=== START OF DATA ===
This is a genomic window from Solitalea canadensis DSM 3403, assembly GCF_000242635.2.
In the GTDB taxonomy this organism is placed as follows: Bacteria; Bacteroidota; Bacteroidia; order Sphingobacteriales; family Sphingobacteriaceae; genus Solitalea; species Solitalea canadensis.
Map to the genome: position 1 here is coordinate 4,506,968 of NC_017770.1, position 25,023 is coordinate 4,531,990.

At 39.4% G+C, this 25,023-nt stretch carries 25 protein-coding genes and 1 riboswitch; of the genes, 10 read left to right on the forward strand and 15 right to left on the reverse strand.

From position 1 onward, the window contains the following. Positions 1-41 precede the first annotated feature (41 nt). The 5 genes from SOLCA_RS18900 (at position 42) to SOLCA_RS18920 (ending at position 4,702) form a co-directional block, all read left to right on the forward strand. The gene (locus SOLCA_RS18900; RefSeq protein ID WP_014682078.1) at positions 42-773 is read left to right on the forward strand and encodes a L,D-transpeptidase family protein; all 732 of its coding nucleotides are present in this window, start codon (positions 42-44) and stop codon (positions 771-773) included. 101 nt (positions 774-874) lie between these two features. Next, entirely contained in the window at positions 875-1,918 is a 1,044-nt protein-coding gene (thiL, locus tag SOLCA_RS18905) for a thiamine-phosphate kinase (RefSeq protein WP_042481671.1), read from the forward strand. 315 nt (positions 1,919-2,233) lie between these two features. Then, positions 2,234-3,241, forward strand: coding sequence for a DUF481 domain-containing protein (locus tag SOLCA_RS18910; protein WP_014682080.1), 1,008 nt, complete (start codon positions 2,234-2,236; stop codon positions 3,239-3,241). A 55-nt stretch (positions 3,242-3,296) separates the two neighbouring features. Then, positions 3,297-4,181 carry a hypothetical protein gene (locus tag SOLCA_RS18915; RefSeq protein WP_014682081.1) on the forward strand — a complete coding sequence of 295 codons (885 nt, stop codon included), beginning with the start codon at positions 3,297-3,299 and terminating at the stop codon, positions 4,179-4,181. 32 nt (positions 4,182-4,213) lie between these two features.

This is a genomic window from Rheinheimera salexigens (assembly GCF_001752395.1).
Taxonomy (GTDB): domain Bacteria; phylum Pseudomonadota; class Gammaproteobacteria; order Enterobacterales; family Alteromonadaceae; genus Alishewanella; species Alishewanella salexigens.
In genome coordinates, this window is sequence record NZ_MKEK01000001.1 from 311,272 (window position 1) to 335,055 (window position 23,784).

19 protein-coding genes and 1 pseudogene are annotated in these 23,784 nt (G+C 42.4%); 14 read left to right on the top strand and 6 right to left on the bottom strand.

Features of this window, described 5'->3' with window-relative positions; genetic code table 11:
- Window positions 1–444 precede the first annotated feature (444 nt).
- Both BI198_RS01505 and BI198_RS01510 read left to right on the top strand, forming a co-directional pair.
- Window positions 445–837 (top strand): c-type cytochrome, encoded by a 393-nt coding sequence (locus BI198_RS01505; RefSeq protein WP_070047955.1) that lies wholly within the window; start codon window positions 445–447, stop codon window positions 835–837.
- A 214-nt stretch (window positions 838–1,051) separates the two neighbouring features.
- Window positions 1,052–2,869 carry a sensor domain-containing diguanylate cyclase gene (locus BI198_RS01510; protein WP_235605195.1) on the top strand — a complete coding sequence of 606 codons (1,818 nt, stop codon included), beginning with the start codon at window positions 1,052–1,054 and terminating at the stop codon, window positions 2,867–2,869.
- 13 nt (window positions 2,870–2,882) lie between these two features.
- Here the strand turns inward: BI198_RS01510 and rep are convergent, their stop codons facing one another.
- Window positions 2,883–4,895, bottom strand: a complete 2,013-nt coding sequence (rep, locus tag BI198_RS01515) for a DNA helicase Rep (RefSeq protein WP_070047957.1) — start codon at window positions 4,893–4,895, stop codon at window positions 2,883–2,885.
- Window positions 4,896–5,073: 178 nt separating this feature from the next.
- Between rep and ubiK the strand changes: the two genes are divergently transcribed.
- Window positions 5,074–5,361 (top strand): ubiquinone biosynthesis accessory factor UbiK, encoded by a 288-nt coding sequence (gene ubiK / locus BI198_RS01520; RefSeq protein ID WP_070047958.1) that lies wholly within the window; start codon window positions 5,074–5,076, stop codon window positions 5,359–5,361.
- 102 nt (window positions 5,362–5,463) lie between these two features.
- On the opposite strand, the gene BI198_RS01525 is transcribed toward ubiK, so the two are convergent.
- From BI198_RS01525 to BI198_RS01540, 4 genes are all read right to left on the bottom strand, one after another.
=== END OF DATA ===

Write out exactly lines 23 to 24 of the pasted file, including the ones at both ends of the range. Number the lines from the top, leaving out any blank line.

- On the opposite strand, the gene BI198_RS01525 is transcribed toward ubiK, so the two are convergent.
- From BI198_RS01525 to BI198_RS01540, 4 genes are all read right to left on the bottom strand, one after another.